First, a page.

Cut the threads to the required length. Check that you are using the right type of thread and have the correct number of threads in each colour. Gather the threads and line up the ends. Tie the threads together with a knot near one end. Each project will tell you exactly where to tie the knot.
Secure the threads to your work surface using a piece of electrical tape just above the knot. Press the tape firmly over the threads to that the threads do not come lose. A breadboard, laminated tray or piece of stiff card make excellent portable surfaces on which to do your braiding.
Some projects will then ask you to plait a 5cm (2in) length before you start braiding. Try to keep an even pressure on the threads when plaiting so that it remains straight. Secure that end of the plaited section to your work surface with electrical tape. Press the tape firmly over the plait.
To finish a bracelet –
divide the threads at the end of the braid into three even groups and plait together. This plait should be the same length as the one at the other end of the bracelet. Tie a knot at the end of the plait before threading on beads. Keep the beads in place with another tight knot. Trim the threads.
To finish a necklace –
tie a tight knot at the end of the braid. Use pliers to close a jewellery clamp over the knots at both ends of the braid. Open the metal rings using pliers and attach a metal ring to each clamp. Separate the sections of the jewellery fastener and attach one section to each ring. Close the rings.
To finish a headband –
tie a tight knot close to the end of the braid and thread beads on. You can thread beads on to each thread or use a large bead through which all the threads will pass. To hold the beads in place, tie another knot. The knot must be large enough to stop the bead falling off.
Tying on a bracelet –
ask a friend to help tie a double knot. If there is no one around to help, you could tie the bracelet around your ankle instead.
Fastening a necklace –
place the necklace around your neck with the opened fasteners at the front. To line up the clasps, look in a mirror.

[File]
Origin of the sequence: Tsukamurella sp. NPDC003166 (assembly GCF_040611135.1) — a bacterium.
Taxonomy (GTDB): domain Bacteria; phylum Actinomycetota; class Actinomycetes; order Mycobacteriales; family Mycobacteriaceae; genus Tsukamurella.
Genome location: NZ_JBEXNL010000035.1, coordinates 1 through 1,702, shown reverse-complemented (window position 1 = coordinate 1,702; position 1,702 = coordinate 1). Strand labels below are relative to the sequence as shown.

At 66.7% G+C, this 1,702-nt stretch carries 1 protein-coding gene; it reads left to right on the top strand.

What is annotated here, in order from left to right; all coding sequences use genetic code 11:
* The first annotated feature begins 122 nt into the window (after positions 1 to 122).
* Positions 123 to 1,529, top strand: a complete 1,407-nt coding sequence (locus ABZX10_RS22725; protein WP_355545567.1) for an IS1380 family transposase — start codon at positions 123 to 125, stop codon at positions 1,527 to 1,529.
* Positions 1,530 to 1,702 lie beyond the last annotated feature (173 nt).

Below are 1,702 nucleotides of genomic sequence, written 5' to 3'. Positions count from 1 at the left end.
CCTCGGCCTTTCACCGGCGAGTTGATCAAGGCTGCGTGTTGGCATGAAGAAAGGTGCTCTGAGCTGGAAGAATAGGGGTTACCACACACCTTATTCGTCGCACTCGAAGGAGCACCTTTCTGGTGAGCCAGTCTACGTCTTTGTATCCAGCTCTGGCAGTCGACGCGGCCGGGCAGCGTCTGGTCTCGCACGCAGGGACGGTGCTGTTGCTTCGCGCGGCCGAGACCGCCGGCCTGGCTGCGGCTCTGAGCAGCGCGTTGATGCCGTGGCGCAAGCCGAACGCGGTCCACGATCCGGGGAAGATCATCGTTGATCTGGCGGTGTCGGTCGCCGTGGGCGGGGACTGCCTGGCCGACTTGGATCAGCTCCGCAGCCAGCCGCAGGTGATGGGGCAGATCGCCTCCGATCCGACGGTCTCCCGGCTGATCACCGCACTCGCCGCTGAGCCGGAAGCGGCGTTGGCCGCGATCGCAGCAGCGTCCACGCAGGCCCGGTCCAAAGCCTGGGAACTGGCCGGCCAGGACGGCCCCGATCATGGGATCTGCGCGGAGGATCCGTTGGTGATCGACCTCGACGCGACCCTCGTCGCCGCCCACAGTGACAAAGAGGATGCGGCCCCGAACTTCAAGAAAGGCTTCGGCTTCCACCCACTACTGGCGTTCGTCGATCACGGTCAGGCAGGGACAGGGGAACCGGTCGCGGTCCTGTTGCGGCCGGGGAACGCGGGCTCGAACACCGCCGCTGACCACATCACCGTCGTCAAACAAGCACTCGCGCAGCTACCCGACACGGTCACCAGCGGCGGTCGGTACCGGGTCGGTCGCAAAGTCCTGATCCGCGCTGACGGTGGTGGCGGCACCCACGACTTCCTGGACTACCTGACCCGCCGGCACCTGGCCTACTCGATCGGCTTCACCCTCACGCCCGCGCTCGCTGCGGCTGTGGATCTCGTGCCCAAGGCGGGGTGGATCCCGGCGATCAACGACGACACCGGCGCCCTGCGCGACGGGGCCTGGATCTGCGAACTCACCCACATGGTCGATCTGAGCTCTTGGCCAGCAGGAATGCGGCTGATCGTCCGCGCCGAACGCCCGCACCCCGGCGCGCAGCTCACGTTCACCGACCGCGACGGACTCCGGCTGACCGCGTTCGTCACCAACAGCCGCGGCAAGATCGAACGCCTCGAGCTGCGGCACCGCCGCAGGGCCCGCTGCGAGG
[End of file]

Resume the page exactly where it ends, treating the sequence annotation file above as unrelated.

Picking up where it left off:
Tying on a headband –
if you cannot do it yourself, ask a friend to tie the ends in a double knot or in a bow at the back of your head.
The first thing you must do before starting a friendship bracelet design is to carefully read through the instructions and look at the photographs. The second thing to do is make sure you have the right thread and have carefully measured out the lengths needed. Double-check that you have the right number of threads in the right colours.
If you are doing a complicated design it can help to use the same coloured threads as used in the project. Then, when you have mastered that braiding technique, you can go on to make the bracelet, necklace or anklet using your own wonderful colour combinations.
To give your bracelets the professional look, try to keep the tension on the threads even. An uneven tension will make the brace twist and buckle.
Using your imagination
The colours and beading ideas used in these projects are just to get you started. There is really no end to the sorts of things you can do to take your friendship bracelets totally unique. Here are some ideas that you might like to try.
- Tightly knot together leftover lengths of thread and trim excess threads. When you braid with these multi-coloured threads you will create a bracelet of many colours. These lengths of thread are also useful when trying out a new braiding technique.
- Beads with very small holes, buttons and sequins can be sewn on to a completed bracelet using ordinary sewing needle and sewing thread.
- Use textured or glittery threads in your designs.
Looking after your materials
- To keep your leftover threads in order, wind them around rectangles of thick card. To stop them unraveling, insert the thread ends into a small slot cut into one edge of the card.
- To keep your scissors sharp, do not use them to cut paper.
- Store your beads and jewellery equipment in lidded containers. This will stop you losing them and, more importantly, will keep them out of reach of young children.